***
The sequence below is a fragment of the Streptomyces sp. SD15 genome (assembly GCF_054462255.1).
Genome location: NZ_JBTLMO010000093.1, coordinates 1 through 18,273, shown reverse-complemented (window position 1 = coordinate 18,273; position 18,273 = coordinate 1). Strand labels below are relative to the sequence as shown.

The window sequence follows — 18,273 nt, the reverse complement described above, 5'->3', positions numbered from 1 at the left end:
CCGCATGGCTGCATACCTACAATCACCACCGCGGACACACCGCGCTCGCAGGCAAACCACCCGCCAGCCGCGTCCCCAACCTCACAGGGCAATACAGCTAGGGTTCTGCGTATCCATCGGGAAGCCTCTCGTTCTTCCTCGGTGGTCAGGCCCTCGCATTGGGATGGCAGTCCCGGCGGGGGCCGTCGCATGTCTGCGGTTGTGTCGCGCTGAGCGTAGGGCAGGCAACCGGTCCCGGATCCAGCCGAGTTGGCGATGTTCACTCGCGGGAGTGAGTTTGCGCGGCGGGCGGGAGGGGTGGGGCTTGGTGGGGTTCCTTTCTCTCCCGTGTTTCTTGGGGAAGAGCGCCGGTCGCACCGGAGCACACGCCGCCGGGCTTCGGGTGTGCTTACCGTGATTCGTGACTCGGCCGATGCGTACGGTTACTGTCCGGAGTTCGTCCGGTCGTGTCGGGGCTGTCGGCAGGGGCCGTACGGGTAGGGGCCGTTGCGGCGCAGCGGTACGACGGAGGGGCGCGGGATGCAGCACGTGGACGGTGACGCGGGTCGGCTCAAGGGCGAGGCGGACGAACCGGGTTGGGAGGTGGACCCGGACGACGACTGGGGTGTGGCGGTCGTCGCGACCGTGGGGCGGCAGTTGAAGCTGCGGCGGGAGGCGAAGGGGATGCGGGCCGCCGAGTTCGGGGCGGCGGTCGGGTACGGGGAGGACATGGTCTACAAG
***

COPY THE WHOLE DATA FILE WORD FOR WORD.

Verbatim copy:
The sequence below is a fragment of the Streptomyces sp. SD15 genome (assembly GCF_054462255.1).
Genome location: NZ_JBTLMO010000093.1, coordinates 1 through 18,273, shown reverse-complemented (window position 1 = coordinate 18,273; position 18,273 = coordinate 1). Strand labels below are relative to the sequence as shown.

The window sequence follows — 18,273 nt, the reverse complement described above, 5'->3', positions numbered from 1 at the left end:
CCGCATGGCTGCATACCTACAATCACCACCGCGGACACACCGCGCTCGCAGGCAAACCACCCGCCAGCCGCGTCCCCAACCTCACAGGGCAATACAGCTAGGGTTCTGCGTATCCATCGGGAAGCCTCTCGTTCTTCCTCGGTGGTCAGGCCCTCGCATTGGGATGGCAGTCCCGGCGGGGGCCGTCGCATGTCTGCGGTTGTGTCGCGCTGAGCGTAGGGCAGGCAACCGGTCCCGGATCCAGCCGAGTTGGCGATGTTCACTCGCGGGAGTGAGTTTGCGCGGCGGGCGGGAGGGGTGGGGCTTGGTGGGGTTCCTTTCTCTCCCGTGTTTCTTGGGGAAGAGCGCCGGTCGCACCGGAGCACACGCCGCCGGGCTTCGGGTGTGCTTACCGTGATTCGTGACTCGGCCGATGCGTACGGTTACTGTCCGGAGTTCGTCCGGTCGTGTCGGGGCTGTCGGCAGGGGCCGTACGGGTAGGGGCCGTTGCGGCGCAGCGGTACGACGGAGGGGCGCGGGATGCAGCACGTGGACGGTGACGCGGGTCGGCTCAAGGGCGAGGCGGACGAACCGGGTTGGGAGGTGGACCCGGACGACGACTGGGGTGTGGCGGTCGTCGCGACCGTGGGGCGGCAGTTGAAGCTGCGGCGGGAGGCGAAGGGGATGCGGGCCGCCGAGTTCGGGGCGGCGGTCGGGTACGGGGAGGACATGGTCTACAAG